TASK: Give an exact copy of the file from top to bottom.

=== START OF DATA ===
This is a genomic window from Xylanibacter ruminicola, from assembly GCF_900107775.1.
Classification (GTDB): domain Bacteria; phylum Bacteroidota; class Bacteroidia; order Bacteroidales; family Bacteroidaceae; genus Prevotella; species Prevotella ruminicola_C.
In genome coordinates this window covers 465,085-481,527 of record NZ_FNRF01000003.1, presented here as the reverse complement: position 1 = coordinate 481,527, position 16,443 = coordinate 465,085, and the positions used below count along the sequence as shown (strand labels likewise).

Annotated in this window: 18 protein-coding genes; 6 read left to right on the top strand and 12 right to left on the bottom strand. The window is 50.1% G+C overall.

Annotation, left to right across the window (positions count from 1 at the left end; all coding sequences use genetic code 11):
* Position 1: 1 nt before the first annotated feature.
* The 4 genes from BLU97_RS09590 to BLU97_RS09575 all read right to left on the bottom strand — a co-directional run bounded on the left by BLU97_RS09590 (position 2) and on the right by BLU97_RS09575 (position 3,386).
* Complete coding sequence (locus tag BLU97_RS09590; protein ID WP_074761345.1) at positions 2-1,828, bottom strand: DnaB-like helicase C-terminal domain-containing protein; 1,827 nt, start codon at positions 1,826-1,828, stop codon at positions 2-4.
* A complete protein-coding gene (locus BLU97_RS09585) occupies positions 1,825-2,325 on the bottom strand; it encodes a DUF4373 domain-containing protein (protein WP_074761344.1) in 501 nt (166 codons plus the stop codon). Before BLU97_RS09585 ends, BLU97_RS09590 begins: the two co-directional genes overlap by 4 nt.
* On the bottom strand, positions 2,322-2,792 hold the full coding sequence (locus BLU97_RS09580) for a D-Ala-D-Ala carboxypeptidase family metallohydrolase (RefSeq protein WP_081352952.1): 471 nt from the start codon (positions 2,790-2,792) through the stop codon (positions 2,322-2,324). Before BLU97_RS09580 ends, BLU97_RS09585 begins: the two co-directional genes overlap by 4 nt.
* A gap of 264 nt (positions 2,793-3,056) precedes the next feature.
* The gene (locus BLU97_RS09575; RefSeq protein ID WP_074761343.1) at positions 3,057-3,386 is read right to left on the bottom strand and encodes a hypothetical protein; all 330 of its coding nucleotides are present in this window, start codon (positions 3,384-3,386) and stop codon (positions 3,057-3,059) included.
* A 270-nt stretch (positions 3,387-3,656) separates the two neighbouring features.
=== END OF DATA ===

This is a genomic window from Xylanibacter ruminicola, from assembly GCF_900107775.1.
Classification (GTDB): domain Bacteria; phylum Bacteroidota; class Bacteroidia; order Bacteroidales; family Bacteroidaceae; genus Prevotella; species Prevotella ruminicola_C.
In genome coordinates this window covers 465,085-481,527 of record NZ_FNRF01000003.1, presented here as the reverse complement: position 1 = coordinate 481,527, position 16,443 = coordinate 465,085, and the positions used below count along the sequence as shown (strand labels likewise).

Annotated in this window: 18 protein-coding genes; 6 read left to right on the top strand and 12 right to left on the bottom strand. The window is 50.1% G+C overall.

Annotation, left to right across the window (positions count from 1 at the left end; all coding sequences use genetic code 11):
* Position 1: 1 nt before the first annotated feature.
* The 4 genes from BLU97_RS09590 to BLU97_RS09575 all read right to left on the bottom strand — a co-directional run bounded on the left by BLU97_RS09590 (position 2) and on the right by BLU97_RS09575 (position 3,386).
* Complete coding sequence (locus tag BLU97_RS09590; protein ID WP_074761345.1) at positions 2-1,828, bottom strand: DnaB-like helicase C-terminal domain-containing protein; 1,827 nt, start codon at positions 1,826-1,828, stop codon at positions 2-4.
* A complete protein-coding gene (locus BLU97_RS09585) occupies positions 1,825-2,325 on the bottom strand; it encodes a DUF4373 domain-containing protein (protein WP_074761344.1) in 501 nt (166 codons plus the stop codon). Before BLU97_RS09585 ends, BLU97_RS09590 begins: the two co-directional genes overlap by 4 nt.
* On the bottom strand, positions 2,322-2,792 hold the full coding sequence (locus BLU97_RS09580) for a D-Ala-D-Ala carboxypeptidase family metallohydrolase (RefSeq protein WP_081352952.1): 471 nt from the start codon (positions 2,790-2,792) through the stop codon (positions 2,322-2,324). Before BLU97_RS09580 ends, BLU97_RS09585 begins: the two co-directional genes overlap by 4 nt.
* A gap of 264 nt (positions 2,793-3,056) precedes the next feature.
* The gene (locus BLU97_RS09575; RefSeq protein ID WP_074761343.1) at positions 3,057-3,386 is read right to left on the bottom strand and encodes a hypothetical protein; all 330 of its coding nucleotides are present in this window, start codon (positions 3,384-3,386) and stop codon (positions 3,057-3,059) included.
* A 270-nt stretch (positions 3,387-3,656) separates the two neighbouring features.